The International Monetary Fund (IMF) has forecast a shrink in Botswana’s Gross Domestic Product (GDP) owing to a slowdown in demand for commodities and pin-pointed the country’s undiversified economy as its main vulnerability.
At the conclusion of the 2014 Article IV Consultation, the IMF said the main near-term risks for the diamond rich nation relate to the uncertain external environment, such as potential slowdown in emerging markets, which poses downside risks to mineral export demand.
“Under current conditions the economy is broadly internally and externally balanced and the authorities’ near-term macroeconomic policy stance is appropriate,” it noted. “Overall external stability is, however, affected by lack of export diversification, which leaves Botswana’s economy vulnerable to fluctuations in the international demand for diamonds.”
The Botswana’s real GDP growth is projected to slow down to 4.4 percent in 2014 and subsequently stabilize at around 4 percent over the medium-term.
“The growth slowdown in 2014 is owing to a slowdown in diamond recovery and continued problems in electricity and water supply which has affected the non-mineral sector,” IMF revealed.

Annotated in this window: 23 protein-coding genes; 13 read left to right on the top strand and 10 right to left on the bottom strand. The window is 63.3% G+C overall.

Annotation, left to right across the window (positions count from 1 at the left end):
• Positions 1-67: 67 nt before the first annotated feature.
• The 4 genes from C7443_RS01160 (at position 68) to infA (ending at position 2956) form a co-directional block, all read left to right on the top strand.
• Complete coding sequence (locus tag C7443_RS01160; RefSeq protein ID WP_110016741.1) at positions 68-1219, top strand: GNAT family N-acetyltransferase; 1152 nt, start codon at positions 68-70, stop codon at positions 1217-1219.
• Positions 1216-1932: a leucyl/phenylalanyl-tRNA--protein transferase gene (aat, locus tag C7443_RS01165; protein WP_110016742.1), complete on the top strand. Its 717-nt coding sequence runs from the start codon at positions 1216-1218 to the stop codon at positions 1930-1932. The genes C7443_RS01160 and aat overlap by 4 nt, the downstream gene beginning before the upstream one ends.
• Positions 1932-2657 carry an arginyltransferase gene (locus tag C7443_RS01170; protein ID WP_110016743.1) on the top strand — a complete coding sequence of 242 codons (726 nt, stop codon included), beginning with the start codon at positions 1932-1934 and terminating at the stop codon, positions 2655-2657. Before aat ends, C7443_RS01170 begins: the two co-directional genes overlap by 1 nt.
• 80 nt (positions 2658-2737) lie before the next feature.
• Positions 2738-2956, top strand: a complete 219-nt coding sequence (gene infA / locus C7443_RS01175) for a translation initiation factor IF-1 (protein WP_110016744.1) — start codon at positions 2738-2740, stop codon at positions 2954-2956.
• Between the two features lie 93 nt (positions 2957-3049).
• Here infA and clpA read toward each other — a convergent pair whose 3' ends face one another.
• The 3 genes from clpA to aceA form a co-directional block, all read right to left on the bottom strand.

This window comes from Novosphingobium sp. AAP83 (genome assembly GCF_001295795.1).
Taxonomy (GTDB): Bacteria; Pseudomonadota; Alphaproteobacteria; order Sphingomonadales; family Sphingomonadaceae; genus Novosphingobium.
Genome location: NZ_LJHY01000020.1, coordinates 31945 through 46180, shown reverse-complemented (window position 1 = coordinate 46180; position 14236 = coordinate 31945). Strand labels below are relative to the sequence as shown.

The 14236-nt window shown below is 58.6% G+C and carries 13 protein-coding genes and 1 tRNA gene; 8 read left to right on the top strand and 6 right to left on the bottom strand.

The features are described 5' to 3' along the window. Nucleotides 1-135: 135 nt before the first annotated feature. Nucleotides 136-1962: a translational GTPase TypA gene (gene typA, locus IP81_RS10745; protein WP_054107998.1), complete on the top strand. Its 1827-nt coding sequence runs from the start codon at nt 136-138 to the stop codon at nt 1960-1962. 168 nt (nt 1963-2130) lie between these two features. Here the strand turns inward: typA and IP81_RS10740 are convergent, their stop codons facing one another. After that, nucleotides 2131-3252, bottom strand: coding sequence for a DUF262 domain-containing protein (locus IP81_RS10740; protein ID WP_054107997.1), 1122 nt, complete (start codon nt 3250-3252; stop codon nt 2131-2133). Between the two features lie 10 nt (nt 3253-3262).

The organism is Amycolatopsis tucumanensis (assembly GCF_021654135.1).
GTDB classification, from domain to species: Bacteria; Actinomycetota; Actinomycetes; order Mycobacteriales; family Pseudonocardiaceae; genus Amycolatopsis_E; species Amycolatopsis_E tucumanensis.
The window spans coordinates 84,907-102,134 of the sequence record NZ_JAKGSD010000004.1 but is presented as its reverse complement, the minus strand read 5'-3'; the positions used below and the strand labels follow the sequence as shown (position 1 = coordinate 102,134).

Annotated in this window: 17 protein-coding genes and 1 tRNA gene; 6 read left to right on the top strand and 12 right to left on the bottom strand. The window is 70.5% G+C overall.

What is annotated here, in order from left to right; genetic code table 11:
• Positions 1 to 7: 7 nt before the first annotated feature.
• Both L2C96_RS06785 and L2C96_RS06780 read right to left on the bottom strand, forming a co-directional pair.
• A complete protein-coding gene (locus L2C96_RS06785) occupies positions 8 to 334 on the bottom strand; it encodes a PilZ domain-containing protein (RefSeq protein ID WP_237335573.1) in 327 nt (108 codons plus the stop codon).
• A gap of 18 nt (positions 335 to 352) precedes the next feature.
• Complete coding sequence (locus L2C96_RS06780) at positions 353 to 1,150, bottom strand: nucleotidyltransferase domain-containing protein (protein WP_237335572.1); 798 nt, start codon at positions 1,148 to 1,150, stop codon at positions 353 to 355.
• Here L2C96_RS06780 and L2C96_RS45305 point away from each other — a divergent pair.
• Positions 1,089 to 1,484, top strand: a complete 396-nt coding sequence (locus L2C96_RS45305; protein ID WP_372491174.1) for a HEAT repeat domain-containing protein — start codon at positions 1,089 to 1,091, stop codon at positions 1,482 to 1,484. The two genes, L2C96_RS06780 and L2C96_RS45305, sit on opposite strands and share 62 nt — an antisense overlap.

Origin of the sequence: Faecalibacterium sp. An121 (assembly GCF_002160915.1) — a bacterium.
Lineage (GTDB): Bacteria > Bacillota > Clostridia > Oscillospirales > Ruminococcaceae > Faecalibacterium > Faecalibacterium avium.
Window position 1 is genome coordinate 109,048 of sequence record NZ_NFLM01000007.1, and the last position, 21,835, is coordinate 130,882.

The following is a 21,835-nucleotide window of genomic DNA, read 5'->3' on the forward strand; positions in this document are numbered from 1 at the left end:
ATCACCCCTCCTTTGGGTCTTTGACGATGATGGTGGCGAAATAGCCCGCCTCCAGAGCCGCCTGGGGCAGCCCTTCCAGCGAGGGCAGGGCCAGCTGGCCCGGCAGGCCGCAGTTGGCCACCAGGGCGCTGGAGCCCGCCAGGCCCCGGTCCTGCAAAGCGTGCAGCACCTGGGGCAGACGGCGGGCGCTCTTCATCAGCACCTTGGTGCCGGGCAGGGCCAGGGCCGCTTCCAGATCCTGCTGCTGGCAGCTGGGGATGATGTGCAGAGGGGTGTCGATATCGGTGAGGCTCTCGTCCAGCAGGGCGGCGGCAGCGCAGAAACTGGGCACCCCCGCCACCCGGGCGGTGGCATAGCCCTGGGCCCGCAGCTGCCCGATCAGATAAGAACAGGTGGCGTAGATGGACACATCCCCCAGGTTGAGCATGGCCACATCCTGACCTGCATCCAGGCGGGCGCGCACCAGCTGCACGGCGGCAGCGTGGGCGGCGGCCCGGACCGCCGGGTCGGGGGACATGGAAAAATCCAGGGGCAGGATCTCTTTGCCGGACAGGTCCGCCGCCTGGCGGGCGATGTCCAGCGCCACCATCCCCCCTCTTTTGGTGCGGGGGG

“On the domestic front, the ongoing problems with power supply and continued high though decelerating growth in household borrowing are potential sources of vulnerabilities. A┬ákey medium-term risk relates to the sustainability of long-term growth as trend growth has softened in the last decade, requiring the easing of structural bottlenecks and finding new growth drivers.”
Botswana’s economy grew faster than expected reaching a real GDP growth of about 6 percent in 2013, which reflects the cyclical recovery of the mining sector along with recovery in its major trading partners, according to the Bretton Woods institute.
The diamond sector contributed to improvement as the current account recorded a surplus in 2013 compared to a deficit in 2012. However imports continued to grow. As a result, the overall external position continues to be relatively strong with official reserve coverage standing at about 10 months of import cover at end-March 2014.
“The current account surplus is expected to stabilize at around 2 percent of GDP over the medium-term supported by the planned fiscal consolidation.”
The IMF staff also urged government to articulate a clearer set of measures to reduce the wage bill relative to GDP and broaden the tax base. It said despite the modest wage awards in recent years and the de facto hiring freeze, the wage bill remains high, reflecting the impact of promotions, non-wage allowances and overtime. The authorities should avoid granting unwarranted preferential tax regimes for businesses.